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October 24, October 31, and November 1, 2023

11:00-13:00 EDT (UTC-4)

This training is a follow-on to the SAR training held in October 2022, which covered detection and monitoring of oil spills, landslides, and floods. This training will expand on the theory and applications of SAR data to detect and monitor floods through the use of SAR time-series in order to more closely monitor the increase/recession of flood waters. This training will also cover two new application areas: the use of InSAR to measure subsidence due to groundwater extraction, and the use of SAR to detect and monitor sea ice. These application areas are important for environmental managers from local, regional, and federal governments concerned with 1.) the impact of groundwater extraction on infrastructure as well as diminishing hydrological resources; 2.) the risk of sea ice on ships and shipping routes as well as the impact of diminishing sea ice on coastal erosion - especially as related to indigenous communities in Alaska and Canada; and 3.) the impact of floods and how monitoring their extent and increase/decrease can help with disaster response activities. This training will address these applications through the use of open-source tools and SAR data to inform on disaster awareness and response and how to best allocate resources to mitigate their impacts.

This training is also available in Spanish.


(2023). ARSET - SAR for Detecting and Monitoring Floods, Sea Ice, and Subsidence from Groundwater Extraction. NASA Applied Remote Sensing Training Program (ARSET).

By the end of this training attendees will be able to:

  1. Generate subsidence maps due to groundwater extraction to inform risk and resource management
  2. Detect and monitor sea ice to identify potential risks to shipping and coastal erosion
  3. Detect and monitor floods in order to more closely monitor increase/recession of flood waters and better inform disaster response and management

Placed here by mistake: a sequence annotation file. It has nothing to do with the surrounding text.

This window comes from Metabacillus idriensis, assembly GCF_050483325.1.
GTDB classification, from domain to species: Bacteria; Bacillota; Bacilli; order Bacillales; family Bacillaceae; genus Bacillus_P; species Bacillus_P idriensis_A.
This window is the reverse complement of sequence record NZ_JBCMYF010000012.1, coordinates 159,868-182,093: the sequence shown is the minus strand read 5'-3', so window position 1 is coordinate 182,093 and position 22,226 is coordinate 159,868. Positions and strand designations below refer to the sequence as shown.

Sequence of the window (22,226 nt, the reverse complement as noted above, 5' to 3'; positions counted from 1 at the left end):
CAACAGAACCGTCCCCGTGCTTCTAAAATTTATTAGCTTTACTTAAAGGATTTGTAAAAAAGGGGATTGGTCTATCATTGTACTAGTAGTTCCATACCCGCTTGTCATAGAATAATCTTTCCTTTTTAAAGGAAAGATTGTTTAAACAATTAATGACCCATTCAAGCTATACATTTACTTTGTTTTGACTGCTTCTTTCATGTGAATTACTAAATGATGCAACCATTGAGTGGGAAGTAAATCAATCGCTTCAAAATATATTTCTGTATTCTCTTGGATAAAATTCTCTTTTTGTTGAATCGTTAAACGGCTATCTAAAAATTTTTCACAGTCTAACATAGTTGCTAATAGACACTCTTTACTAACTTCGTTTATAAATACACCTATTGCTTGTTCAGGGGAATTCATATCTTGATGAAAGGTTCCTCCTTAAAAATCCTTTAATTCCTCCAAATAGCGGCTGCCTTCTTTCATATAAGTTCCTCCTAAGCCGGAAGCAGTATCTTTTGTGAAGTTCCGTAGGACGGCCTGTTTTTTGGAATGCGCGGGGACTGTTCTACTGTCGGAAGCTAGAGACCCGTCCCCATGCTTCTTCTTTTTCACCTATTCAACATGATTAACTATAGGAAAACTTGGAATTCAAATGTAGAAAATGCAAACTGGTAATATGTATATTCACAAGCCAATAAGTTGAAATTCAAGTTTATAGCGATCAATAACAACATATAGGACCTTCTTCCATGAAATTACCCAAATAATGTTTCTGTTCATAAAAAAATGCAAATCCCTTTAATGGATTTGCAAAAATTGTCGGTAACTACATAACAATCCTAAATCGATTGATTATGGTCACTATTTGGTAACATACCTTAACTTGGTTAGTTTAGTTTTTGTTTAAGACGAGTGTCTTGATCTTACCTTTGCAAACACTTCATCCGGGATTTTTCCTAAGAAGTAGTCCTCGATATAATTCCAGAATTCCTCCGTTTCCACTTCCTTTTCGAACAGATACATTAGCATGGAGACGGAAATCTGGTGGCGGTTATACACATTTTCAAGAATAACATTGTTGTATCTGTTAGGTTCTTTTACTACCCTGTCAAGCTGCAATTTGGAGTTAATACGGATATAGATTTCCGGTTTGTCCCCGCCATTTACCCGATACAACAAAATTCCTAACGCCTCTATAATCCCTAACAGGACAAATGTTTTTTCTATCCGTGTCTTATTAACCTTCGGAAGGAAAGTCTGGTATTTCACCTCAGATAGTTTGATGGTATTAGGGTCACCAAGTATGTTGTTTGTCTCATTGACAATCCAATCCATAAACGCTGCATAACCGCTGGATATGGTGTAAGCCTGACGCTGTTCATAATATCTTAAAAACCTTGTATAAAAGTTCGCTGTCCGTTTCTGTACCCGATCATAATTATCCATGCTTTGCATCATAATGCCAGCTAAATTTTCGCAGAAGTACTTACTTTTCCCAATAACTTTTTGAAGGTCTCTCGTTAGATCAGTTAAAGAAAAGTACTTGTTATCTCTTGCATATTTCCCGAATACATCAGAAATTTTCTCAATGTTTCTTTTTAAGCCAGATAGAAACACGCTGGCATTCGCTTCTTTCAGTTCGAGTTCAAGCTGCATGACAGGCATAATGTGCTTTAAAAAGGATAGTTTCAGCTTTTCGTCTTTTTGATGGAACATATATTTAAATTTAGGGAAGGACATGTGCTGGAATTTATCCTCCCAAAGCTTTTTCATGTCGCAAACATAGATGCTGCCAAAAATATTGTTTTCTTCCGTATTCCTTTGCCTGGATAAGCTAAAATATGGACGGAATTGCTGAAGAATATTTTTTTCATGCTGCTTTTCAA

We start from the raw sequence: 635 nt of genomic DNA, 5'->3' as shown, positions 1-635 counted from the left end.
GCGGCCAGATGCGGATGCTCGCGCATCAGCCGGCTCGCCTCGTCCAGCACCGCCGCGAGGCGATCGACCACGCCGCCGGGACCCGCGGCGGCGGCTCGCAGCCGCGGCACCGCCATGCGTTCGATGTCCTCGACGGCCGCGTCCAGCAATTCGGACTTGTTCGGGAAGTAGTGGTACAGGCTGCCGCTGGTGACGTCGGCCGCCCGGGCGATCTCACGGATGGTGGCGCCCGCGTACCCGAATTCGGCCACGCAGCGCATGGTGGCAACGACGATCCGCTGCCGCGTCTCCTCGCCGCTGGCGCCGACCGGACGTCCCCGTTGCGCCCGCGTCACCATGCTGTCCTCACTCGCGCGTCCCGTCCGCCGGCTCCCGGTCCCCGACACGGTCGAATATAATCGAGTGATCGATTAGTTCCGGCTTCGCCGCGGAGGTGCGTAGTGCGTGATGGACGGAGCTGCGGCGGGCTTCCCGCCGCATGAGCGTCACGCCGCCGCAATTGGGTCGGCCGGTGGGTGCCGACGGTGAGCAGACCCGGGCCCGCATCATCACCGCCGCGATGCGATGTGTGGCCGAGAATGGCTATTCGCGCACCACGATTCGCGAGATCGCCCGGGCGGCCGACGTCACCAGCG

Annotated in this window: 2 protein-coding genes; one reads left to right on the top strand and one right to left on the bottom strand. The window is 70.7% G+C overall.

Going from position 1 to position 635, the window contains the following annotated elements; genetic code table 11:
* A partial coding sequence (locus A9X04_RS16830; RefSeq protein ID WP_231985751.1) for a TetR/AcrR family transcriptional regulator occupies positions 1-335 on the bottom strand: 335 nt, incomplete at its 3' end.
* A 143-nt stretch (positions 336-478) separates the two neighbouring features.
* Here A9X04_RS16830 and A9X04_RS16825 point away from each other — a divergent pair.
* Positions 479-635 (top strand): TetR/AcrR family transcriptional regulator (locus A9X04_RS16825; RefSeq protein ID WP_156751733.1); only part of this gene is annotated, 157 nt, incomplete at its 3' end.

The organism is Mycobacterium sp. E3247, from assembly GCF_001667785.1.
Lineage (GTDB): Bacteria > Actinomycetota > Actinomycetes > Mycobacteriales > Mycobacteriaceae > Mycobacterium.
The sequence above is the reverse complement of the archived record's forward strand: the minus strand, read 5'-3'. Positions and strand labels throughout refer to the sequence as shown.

Disaster management agencies, including domestic and international government agencies, aid organizations, indigenous communities, students, and academics.

Part 1: Detecting and Monitoring Sea Ice with SAR
11:00 am ~ 01:00 pm
EDT (UTC-4:00)

Trainers: Erika Podest (JPL)

Guest Speakers: Malin Johansson (The Arctic University of Norway)

Over the past decade shipping traffic in the Arctic has expanded rapidly and as Arctic sea ice recedes due to climate change, an increased number of vessels with low ice-class are venturing into the region. One hazard that these ships face is striking sea ice and among the most serious hazards is becoming surrounded and stuck in sea ice. The pressure of the ice on the ship’s hull can cause severe structural damage, which can lead to oil spills. The entrapped ship can also drift towards shallower waters resulting in grounding, endangering its crew, passengers, or cargo. In addition, the loss of sea ice makes coastlines become vulnerable to bigger waves from storms, leading to accelerated erosion that impacts people and wildlife. Detecting and monitoring sea ice can help identify areas at risk for ships and also help inform on mitigation strategies along coastal areas in the Arctic. This session will provide a summary of the theory of SAR for detecting sea ice followed by a demo using SAR data with the SNAP Toolbox to generate maps of sea ice.


Part 2: Measuring Surface Subsidence due to Groundwater Extraction with InSAR
11:00 am ~ 01:00 pm
EDT (UTC-4:00)

Trainers: Erika Podest (JPL)

Guest Speakers: Eric Fielding (JPL)

Groundwater-related subsidence of land results from groundwater extraction and extreme subsidence from rapid unsustainable extraction often results in major damage to local infrastructure or urban areas where buildings interact with the settlement, and cause cracking, tilting, and other major damage. Monitoring land subsidence through time on the order of centimeters with the use of interferometric synthetic aperture radar (InSAR) can help inform authorities on the surface effects of extraction of groundwater and its potential impact on infrastructure, and help to distinguish unsustainable groundwater extraction from recoverable variations of groundwater levels. This session will provide a summary of InSAR and will focus on how to work with pre-processed interferograms with Jupyter Notebooks and Sentinel-1 data to measure land surface subsidence due to groundwater extraction.


Part 3: Detecting and Monitoring Floods with SAR
11:00 am ~ 01:00 pm
EDT (UTC-4:00)

Trainers: Erika Podest (JPL)

Guest Speakers: Franz Meyer (Alaska Satellite Facility/University of Alaska, Fairbanks)

Floods are becoming more prevalent and intense. Monitoring these events, their extent, evolution, and impacts can be difficult with optical remote sensing data because cloud cover tends to be prevalent during floods. SAR can penetrate through the clouds and detect inundation regardless of day/night conditions. Information on the dynamic nature of these events can help inform disaster response and recovery efforts. This session will provide a summary of the theory of SAR for detecting floods followed by a demo using Jupyter Notebook and ASF tools to show how to generate flood maps with time series Sentinel-1 data to monitor the increase/decrease of flood waters.